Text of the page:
In contrast, teams with multiple good options on offense can be hard to stop. The Suns trio of Amare Stoudemire (71 percent FG), Shawn Marion (53 percent FG, .574 eFG) and Steve Nash (45 percent, .511) are all excellent crucial-moment shooters. Likewise, Washington features a balanced attack of Larry Hughes (48 percent, .526), Antawn Jamison (47 percent, .520), and Gilbert Arenas (44 percent, .467).
There's more to being a clutch scorer than simple scoring rates and shooting percentages. Foul drawing and free-throw shooting, passing and turnovers, even offensive rebounding should be factors in considering the true effectiveness of a player's contributions on the offensive end.
Let's be honest though, at this time of year there's one thing on NBA minds: the PLAYOFFS! When it comes to the postseason, people remember those last-minute shots. While Michael, Magic and other greats have their share of game-winning shots, unlikely heroes abound -- Dennis Johnson's cut to the basket after Bird's steal, John Paxson and Steve Kerr's Chicago heroics, Derek Fisher's "San Antonio Heartbreaker" last season.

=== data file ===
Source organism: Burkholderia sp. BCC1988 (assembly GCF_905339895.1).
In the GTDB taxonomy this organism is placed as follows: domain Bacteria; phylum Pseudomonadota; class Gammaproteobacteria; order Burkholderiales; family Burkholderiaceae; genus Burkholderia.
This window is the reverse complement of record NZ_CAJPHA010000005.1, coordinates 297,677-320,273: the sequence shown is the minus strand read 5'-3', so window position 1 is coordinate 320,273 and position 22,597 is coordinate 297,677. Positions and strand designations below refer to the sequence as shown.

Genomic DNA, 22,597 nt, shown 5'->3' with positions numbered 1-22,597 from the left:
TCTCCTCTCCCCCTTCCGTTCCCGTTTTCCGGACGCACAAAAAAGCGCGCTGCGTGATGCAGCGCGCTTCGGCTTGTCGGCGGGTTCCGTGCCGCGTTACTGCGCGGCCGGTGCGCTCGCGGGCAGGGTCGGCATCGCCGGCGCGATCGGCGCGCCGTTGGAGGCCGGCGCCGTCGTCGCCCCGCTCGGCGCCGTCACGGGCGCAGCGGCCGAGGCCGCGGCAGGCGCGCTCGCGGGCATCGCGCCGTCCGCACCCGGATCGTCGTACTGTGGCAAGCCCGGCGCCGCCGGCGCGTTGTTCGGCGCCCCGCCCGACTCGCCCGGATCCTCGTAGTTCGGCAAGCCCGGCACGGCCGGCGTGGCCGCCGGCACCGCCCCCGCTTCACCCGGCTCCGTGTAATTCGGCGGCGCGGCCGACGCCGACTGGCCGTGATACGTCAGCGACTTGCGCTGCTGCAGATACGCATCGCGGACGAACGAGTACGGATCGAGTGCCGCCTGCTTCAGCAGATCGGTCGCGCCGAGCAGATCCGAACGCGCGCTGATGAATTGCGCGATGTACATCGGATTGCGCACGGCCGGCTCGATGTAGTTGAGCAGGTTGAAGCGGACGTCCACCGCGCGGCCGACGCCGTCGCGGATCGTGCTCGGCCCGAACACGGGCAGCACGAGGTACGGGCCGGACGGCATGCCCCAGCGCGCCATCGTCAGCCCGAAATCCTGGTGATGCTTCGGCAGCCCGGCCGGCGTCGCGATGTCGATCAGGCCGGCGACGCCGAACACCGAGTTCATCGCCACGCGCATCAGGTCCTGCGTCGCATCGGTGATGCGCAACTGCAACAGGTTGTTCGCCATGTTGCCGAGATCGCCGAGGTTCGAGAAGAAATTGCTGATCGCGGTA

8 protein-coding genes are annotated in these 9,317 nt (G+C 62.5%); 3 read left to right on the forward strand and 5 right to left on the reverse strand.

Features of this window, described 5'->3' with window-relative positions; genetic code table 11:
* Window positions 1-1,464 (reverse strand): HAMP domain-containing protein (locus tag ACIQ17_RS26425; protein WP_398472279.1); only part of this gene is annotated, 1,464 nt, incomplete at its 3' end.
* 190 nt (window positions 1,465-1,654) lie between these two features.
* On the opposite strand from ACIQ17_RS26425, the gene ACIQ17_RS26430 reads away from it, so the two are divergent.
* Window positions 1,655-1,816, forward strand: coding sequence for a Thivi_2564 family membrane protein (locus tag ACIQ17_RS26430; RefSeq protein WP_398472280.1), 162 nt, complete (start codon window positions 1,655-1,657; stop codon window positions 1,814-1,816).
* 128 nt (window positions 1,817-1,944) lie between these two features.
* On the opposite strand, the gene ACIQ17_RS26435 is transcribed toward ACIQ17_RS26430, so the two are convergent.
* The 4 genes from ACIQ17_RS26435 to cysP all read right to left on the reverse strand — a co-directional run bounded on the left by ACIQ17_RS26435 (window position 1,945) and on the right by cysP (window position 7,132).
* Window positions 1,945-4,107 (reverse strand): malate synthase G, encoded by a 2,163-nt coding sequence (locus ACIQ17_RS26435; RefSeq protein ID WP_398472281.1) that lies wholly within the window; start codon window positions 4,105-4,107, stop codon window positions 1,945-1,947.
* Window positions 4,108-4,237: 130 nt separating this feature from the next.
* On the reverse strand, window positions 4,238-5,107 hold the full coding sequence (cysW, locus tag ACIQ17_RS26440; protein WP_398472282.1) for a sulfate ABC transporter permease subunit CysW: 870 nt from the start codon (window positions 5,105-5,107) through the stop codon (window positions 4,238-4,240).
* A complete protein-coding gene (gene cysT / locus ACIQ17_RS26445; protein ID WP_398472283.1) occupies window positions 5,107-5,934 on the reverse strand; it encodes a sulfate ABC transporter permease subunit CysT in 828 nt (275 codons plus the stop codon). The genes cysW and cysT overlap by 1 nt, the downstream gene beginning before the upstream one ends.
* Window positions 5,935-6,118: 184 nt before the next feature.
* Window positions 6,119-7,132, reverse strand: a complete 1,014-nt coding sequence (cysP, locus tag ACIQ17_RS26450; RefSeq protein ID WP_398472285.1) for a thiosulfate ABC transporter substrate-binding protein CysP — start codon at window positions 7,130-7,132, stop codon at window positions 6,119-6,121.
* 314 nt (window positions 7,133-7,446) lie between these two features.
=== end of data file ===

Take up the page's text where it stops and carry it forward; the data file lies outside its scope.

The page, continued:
If we do take a more "super clutch" view, say looking only at the last minute of the fourth quarter/overtime (i.e. it's a one possession game), then we are upping the ante: on a league wide basis, players shot just 35 percent from the field in these circumstances.
These players on playoff-bound teams have been the best at putting the ball in the hole in the 2004-05 regular season with the game is truly on the line and a bucket is hard to come by?
Who'll be best when the game is on the line?
(Minimum 10 FGA, playoff-bound teams)
Don't be surprised if some of these names make their presence felt this postseason!
Roland Beech is the founder of 82games.com, a Web site that covers the NBA with an intense statistical focus.